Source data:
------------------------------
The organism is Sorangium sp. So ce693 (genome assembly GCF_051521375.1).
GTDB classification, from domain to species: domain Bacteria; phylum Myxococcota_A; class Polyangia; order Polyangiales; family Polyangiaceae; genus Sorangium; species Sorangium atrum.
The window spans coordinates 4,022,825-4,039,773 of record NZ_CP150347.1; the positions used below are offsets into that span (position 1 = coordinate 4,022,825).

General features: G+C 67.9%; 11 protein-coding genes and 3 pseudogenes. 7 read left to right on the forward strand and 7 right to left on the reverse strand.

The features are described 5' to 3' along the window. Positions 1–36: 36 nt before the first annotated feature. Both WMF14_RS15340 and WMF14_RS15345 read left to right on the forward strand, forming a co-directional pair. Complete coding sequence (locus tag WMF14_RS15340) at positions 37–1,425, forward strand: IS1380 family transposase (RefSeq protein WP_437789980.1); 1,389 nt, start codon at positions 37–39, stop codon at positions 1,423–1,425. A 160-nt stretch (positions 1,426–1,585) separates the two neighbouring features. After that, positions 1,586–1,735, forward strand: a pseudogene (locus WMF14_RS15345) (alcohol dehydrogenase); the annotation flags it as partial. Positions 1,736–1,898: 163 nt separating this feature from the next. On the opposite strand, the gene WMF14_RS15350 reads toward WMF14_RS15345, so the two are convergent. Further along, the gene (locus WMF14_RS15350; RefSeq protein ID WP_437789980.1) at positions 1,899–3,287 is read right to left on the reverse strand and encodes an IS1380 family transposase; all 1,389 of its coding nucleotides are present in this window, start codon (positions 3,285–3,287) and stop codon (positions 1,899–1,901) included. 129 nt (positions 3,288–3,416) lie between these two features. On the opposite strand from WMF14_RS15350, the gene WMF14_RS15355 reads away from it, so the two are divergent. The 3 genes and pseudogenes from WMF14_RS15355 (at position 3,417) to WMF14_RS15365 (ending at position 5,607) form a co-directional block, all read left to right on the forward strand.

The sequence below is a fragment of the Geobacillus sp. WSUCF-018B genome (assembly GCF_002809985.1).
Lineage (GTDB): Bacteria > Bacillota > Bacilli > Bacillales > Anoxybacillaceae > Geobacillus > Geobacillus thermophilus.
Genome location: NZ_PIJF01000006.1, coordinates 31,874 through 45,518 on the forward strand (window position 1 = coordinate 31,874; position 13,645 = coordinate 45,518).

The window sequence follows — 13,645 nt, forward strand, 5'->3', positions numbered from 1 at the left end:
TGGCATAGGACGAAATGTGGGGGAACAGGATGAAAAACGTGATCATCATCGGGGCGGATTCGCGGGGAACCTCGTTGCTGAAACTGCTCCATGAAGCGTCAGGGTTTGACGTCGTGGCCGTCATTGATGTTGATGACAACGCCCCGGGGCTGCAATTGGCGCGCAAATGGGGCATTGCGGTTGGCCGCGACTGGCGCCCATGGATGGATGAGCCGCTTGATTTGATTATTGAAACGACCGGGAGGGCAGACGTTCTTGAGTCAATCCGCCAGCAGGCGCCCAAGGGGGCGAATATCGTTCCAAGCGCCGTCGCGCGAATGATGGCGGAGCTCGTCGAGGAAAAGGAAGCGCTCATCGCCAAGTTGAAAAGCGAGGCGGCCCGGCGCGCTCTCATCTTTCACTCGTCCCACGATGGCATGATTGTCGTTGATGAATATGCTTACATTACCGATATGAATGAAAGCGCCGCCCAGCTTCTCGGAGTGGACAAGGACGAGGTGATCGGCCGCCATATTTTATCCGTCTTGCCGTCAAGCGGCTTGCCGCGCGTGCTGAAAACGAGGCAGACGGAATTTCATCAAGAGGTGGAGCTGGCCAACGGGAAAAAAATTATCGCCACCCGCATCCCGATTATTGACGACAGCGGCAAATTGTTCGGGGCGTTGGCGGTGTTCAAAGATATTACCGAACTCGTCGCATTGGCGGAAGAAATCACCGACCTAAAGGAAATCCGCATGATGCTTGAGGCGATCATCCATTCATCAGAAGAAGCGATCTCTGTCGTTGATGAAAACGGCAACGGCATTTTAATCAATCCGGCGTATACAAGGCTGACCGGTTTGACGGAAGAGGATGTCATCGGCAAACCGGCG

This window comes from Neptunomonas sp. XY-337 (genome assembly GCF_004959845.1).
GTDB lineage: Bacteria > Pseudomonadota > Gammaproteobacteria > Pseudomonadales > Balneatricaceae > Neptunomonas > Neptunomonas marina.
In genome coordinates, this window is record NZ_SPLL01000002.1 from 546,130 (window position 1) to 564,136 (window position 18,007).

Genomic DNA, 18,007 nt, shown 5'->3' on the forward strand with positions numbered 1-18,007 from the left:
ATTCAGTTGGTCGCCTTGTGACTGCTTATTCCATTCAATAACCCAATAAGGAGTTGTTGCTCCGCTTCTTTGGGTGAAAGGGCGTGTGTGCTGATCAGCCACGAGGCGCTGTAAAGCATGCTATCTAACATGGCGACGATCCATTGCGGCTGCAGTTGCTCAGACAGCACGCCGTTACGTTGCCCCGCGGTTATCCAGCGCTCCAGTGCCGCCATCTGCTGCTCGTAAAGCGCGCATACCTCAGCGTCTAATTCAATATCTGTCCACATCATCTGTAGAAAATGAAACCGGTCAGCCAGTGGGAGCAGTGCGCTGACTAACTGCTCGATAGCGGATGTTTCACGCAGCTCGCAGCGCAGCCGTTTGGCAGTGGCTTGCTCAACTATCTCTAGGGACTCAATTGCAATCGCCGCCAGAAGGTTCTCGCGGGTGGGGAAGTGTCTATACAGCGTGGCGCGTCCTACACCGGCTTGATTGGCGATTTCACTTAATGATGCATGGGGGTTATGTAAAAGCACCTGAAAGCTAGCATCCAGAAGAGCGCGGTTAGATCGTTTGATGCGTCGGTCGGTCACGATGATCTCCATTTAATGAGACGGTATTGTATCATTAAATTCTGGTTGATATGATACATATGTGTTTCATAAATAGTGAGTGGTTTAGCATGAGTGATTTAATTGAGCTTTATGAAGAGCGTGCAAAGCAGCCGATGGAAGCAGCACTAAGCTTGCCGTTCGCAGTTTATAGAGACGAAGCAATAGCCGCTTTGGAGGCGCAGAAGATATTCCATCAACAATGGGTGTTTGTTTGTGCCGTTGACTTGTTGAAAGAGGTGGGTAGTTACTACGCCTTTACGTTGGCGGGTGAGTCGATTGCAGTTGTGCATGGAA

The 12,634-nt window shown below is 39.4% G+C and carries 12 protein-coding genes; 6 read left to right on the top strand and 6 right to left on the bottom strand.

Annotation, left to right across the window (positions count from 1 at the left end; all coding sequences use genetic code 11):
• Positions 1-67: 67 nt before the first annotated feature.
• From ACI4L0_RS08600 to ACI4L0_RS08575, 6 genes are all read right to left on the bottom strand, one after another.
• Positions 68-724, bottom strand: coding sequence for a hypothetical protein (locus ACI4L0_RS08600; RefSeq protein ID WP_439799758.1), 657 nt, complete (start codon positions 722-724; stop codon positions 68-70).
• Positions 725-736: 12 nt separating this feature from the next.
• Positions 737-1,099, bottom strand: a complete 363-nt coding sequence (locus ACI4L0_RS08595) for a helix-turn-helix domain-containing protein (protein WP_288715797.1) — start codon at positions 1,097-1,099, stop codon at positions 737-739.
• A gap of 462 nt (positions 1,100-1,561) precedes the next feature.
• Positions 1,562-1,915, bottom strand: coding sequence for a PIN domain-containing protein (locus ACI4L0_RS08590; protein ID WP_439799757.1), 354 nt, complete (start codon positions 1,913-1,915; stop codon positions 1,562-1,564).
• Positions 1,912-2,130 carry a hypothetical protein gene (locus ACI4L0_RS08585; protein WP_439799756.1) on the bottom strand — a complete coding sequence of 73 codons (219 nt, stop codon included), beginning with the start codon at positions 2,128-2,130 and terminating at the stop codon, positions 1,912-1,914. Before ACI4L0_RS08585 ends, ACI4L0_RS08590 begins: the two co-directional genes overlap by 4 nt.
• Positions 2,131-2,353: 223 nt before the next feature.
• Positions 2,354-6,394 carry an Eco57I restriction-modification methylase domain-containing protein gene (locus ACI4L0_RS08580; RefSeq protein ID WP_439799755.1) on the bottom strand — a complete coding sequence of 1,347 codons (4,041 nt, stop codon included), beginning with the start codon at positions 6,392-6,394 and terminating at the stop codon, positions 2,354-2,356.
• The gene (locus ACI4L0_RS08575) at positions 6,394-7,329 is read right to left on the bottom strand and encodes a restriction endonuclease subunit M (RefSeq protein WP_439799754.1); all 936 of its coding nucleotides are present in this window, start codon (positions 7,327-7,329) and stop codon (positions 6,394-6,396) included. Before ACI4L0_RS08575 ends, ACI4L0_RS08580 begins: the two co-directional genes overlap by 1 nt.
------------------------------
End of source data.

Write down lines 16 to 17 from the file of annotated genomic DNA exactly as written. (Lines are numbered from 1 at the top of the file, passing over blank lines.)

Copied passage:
The 12,634-nt window shown below is 39.4% G+C and carries 12 protein-coding genes; 6 read left to right on the top strand and 6 right to left on the bottom strand.

Annotation, left to right across the window (positions count from 1 at the left end; all coding sequences use genetic code 11):